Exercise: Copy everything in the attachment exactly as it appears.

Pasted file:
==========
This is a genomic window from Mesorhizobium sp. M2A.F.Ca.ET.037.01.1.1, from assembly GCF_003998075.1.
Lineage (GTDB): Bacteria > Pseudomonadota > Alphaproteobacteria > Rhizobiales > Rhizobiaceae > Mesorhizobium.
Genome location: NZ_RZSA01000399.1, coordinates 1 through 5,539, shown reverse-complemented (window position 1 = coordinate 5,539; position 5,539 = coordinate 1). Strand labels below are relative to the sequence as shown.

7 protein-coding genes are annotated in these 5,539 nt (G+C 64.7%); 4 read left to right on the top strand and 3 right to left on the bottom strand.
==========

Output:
This is a genomic window from Mesorhizobium sp. M2A.F.Ca.ET.037.01.1.1, from assembly GCF_003998075.1.
Lineage (GTDB): Bacteria > Pseudomonadota > Alphaproteobacteria > Rhizobiales > Rhizobiaceae > Mesorhizobium.
Genome location: NZ_RZSA01000399.1, coordinates 1 through 5,539, shown reverse-complemented (window position 1 = coordinate 5,539; position 5,539 = coordinate 1). Strand labels below are relative to the sequence as shown.

7 protein-coding genes are annotated in these 5,539 nt (G+C 64.7%); 4 read left to right on the top strand and 3 right to left on the bottom strand.